# Spherical geometry

geometry of the two-dimensional surface of a sphere On a sphere, the sum of the angles of a triangle is not equal to 180°. A sphere is not a Euclidean space, but locally the laws of the Euclidean geometry are good approximations. In a small triangle on the face of the earth, the sum of the angles is very nearly 180. The surface of a sphere can be represented by a collection of two dimensional maps. Therefore it is a two dimensional manifold.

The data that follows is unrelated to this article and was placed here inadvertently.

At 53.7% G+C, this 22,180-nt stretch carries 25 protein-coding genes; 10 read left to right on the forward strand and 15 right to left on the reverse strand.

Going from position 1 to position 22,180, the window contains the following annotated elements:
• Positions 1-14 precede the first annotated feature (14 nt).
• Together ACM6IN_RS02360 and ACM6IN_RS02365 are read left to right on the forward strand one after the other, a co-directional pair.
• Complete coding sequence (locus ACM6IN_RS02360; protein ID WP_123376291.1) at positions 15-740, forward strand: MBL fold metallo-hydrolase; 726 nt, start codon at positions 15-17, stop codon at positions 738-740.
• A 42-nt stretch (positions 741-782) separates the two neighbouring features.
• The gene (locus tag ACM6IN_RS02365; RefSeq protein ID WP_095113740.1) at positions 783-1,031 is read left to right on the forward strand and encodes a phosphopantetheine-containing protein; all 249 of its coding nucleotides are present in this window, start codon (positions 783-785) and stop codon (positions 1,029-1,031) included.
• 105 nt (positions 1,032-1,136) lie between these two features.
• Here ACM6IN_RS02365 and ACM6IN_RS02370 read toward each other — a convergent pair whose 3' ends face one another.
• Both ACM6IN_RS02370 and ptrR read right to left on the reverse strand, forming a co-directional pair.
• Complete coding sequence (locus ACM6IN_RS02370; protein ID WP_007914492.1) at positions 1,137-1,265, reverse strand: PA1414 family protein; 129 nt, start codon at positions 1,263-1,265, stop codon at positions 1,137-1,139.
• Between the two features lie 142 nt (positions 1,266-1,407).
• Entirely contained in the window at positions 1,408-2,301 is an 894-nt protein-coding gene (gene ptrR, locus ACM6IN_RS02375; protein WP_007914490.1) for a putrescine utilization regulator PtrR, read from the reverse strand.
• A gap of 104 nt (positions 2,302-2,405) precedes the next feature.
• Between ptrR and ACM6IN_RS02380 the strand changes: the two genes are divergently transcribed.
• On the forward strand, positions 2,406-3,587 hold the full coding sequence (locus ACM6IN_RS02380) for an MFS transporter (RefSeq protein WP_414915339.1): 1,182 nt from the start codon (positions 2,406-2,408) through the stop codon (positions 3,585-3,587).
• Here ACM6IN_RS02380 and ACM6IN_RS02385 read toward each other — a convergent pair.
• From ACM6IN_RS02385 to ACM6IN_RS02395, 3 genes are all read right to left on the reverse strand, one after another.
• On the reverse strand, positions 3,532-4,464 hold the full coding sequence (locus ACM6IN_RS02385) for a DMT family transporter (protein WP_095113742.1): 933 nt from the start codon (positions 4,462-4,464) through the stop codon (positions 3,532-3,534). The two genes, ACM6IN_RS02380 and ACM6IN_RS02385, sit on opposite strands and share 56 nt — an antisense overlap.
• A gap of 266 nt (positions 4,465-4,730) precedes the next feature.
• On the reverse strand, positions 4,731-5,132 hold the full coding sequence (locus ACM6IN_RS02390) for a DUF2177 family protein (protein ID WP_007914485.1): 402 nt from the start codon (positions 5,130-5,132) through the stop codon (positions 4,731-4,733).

Spherical geometry is the use of geometry on a sphere. It was started for cartography, as well as for making maps of stars. It is different from Euclidean geometry (which is always on a plane), and Non-Euclidean geometry. Points are defined in the same way as they are in Euclidean geometry: A point is at a defined location on the sphere. A "staight line" is different though: It is the shortest path between two points, which stays on the surface of the plane. Some theorems of Euclidean geometry cannot be used on the sphere, many of them have been adapted though.